NEW BRITAIN — With unemployment in the construction trades topping 30 percent, it was easy to round up a crowd Thursday night to stand behind the controversial Hartford-to-New Britain Busway, a $567 million project that could mean 4,100 construction jobs, beginning this fall.
“We are ready to build,” said Jeffrey Merrow, the business manager of Laborers Local 611, offering an easy applause line to burly construction workers, many wearing evidence of a bad economy: shiny hard hats and clean boots. “And the naysayers are just naysaying.”
To John G. Rowland, the radio talk host, the busway is reliable drive-time fodder, a 9.4-mile boondoggle costing a whopping $60 million a mile. But, as one speaker recalled, the project actually was conceived on his watch as governor, then shaped by the administration of his successor, M. Jodi Rell.
Gov. Dannel P. Malloy gave his approval in June, essentially greenlighting a project that has been in the planning stages since 1997, when Rowland was a first-term governor. The state’s share is $96.4 million, plus an estimated annual operating subsidy of $7 million.
“You’ve got to give Gov. Malloy a lot of credit,” said Oz Griebel, a Republican candidate for governor in 2010. “The thing that’s been missing all this time is a gubernatorial push.”
Griebel, who runs the region’s biggest business group, the MetroHartford Alliance, stood with laborers, environmentalists, Democratic legislators and union leaders in support of a project he says is long overdue, as both an economic stimulus and an investment in the state’s transportation infrastructure.
Roy Occhiogrosso, the governor’s senior adviser, said he did not believe that the rally was a sign that the project was in political jeopardy, but rather an effort to make sure that supporters are just as vocal as opponents.
“Like so many other issues, it’s a jobs issue. For people who want to be put to work, and there are many of them, this is important,” said Roy Occhiogrosso, the governor’s senior adviser.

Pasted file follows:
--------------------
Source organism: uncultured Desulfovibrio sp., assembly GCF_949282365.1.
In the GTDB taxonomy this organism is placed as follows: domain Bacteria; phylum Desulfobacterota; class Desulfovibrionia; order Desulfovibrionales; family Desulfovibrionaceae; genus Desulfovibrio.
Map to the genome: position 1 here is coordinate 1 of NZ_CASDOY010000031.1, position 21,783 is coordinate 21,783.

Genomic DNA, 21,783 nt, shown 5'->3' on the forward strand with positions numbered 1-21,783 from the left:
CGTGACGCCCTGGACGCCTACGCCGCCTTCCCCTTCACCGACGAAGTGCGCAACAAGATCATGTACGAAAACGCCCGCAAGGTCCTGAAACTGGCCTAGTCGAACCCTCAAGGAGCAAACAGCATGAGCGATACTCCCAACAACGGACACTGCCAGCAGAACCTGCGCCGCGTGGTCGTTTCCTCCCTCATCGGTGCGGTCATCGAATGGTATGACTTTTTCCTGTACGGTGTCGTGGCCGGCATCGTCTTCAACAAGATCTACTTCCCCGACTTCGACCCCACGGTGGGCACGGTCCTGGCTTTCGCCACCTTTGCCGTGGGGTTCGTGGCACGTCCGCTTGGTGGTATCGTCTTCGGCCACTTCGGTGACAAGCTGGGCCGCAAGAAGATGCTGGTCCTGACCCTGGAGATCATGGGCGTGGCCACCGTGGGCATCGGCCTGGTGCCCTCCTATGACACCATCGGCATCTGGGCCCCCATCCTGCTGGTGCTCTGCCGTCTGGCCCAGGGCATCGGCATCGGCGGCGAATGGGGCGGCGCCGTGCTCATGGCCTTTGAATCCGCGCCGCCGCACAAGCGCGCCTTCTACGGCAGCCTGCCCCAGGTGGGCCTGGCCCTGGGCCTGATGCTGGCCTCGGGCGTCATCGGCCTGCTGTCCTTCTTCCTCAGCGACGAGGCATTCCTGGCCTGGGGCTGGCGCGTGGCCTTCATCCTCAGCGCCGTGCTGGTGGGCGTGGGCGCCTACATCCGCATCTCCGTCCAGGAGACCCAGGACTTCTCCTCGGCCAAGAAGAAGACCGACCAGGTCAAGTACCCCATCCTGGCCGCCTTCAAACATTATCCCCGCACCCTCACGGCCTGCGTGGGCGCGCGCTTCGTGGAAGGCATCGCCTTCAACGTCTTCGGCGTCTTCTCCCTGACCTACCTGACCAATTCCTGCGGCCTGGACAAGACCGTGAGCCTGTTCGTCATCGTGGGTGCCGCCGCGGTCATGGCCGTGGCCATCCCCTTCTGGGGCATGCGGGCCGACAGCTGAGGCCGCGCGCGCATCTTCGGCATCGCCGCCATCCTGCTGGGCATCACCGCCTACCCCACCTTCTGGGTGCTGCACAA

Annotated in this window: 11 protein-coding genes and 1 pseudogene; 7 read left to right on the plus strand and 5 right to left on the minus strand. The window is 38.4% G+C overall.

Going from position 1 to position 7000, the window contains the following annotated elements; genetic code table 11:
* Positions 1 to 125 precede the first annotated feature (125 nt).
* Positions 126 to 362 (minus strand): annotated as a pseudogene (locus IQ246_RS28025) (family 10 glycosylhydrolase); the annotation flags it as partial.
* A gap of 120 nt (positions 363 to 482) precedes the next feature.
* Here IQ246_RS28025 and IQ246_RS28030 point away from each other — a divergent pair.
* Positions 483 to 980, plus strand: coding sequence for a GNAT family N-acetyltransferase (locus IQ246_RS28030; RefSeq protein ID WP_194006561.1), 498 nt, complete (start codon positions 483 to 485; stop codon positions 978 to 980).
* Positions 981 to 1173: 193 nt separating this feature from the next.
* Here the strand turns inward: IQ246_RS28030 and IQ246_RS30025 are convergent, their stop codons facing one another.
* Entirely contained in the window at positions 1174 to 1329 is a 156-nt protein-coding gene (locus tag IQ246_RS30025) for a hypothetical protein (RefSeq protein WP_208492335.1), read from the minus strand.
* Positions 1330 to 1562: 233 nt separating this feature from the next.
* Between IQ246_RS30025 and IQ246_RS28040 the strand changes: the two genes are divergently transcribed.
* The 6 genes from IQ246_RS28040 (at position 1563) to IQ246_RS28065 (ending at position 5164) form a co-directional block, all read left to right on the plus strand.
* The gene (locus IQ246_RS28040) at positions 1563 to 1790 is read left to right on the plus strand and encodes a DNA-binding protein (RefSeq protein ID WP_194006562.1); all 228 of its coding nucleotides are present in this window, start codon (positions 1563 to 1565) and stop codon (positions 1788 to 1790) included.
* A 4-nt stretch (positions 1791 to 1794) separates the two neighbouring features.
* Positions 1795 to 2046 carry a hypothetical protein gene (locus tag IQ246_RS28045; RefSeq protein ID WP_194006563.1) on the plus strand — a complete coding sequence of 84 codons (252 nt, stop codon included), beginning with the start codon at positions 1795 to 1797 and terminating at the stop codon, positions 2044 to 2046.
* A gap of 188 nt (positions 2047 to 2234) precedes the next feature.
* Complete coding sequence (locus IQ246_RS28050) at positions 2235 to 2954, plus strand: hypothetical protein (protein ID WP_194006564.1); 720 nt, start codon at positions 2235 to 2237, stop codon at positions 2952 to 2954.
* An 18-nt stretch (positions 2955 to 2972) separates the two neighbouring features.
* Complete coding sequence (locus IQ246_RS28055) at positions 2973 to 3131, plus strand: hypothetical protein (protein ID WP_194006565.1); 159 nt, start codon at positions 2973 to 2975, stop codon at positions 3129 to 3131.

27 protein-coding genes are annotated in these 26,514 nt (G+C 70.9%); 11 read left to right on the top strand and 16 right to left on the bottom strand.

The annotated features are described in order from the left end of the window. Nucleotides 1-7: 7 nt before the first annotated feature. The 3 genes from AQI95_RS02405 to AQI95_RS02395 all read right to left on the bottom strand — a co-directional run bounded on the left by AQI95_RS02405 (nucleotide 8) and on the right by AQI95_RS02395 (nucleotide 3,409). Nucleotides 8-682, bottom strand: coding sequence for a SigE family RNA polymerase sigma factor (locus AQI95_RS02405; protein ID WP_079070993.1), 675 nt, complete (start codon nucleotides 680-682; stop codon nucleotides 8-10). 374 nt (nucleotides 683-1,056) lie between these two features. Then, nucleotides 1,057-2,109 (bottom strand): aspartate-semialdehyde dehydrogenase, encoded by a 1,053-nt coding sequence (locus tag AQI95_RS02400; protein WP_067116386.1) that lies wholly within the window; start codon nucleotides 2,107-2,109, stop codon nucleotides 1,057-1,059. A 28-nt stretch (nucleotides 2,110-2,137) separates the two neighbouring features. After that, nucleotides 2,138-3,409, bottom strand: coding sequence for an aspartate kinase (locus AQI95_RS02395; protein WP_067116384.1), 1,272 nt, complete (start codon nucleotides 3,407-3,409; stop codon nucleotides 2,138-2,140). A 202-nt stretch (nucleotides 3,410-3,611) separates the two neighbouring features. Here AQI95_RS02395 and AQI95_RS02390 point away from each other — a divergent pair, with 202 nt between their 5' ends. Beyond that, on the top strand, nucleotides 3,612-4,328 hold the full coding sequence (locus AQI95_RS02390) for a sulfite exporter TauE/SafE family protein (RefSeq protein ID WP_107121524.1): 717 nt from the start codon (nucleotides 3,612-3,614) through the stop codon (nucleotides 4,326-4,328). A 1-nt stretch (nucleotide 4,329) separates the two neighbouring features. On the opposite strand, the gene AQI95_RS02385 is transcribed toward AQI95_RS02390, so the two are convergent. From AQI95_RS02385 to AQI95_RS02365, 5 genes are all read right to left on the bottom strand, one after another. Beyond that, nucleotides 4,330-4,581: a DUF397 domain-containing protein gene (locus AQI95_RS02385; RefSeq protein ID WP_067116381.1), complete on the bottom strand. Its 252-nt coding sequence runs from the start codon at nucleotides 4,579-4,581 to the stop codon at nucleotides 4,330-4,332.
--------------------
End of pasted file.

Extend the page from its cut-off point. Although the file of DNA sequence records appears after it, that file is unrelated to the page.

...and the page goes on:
At an informational meeting that followed the outdoor rally on the Central Connecticut State University campus, a senior DOT official predicted final federal and environmental approvals will come in time for construction to begin this fall, with completion slated for August 2014.
To the senior staff at DOT, the busway is the state’s first venture in true rapid transit, an effort applauded by environmentalist and business groups as easing highway congestion and spinning off transit-oriented development. To organized labor, the project simply means jobs.
Lori J. Pelletier, the secretary-treasurer of the Connecticut AFL-CIO, said the project is an economic stimulus at a time when the federal government has seemingly given up on stimulus in favor of deficit reduction.
“The entire labor movement is behind this project,” she said.
After a long battle over state employee concessions, Malloy is hardly a popular figure in labor circles, but the construction trades are an exception.
“We have a governor in Connecticut who gets it,” Merrow shouted. “Dannel Malloy gets it.”
The biggest chunk of the federal funding, $269.7 million in so-called “New Starts” transit money, would be lost to Connecticut if the project does not go forward. Under federal rules, it could not be redirected to other state transportation projects.
Michael Sanders, the DOT’s public transit administrator, said the project began as a way to alleviate congestion on I-84 corridor to the west of Hartford, the region’s most heavily traveled commuter route. Alternatives included widening the highway and building light rail.
“The busway came in at the lowest cost,” he said.
Sanders said the 9.4-mile busway was the spine of larger regional bus network. It would function much like the MBTA trolley system in Boston, with special buses stopping at 11 stations every three minutes at peak times.
But many of the existing commuter buses that now crawl along I-84 west of Hartford would funnel into the busway, speeding past the region’s most congested stretch of highway, he said.
Other buses using the busway would ply feeder routes, connecting the UConn Health Center and Westfarms mall to the system. Using federal ridership models, the DOT expects a ridership of 16,000 riders.
Opponents have not given up on stopping the project.
State Sen. Joseph Markley, R-Southington, said in a telephone interview that opponents will fight the granting of environmental permits at a hearing next month. They also will continue to urge the Republican majority in the U.S. House of Representatives to block funding.
“I’ll fight it by any means I can,” Markley said. “The whole project is a waste of money.”
At the informational hearing, another Republican legislator challenged Sander’s assertion that the remaining federal approvals are nearly certain, since the project was developed in close cooperation with federal transit authorities.
“I don’t share that confidence,” Rep. Whit Betts, R-Bristol, told Sanders, warning that that state could start the project and find itself without sufficient money for completion.
But Sanders replied that the federal officials either will approve the entire funding package – or nothing.
“It’s really all or nothing,” Sanders said. “If we don’t get the New Starts money, there’s not going to be a project.”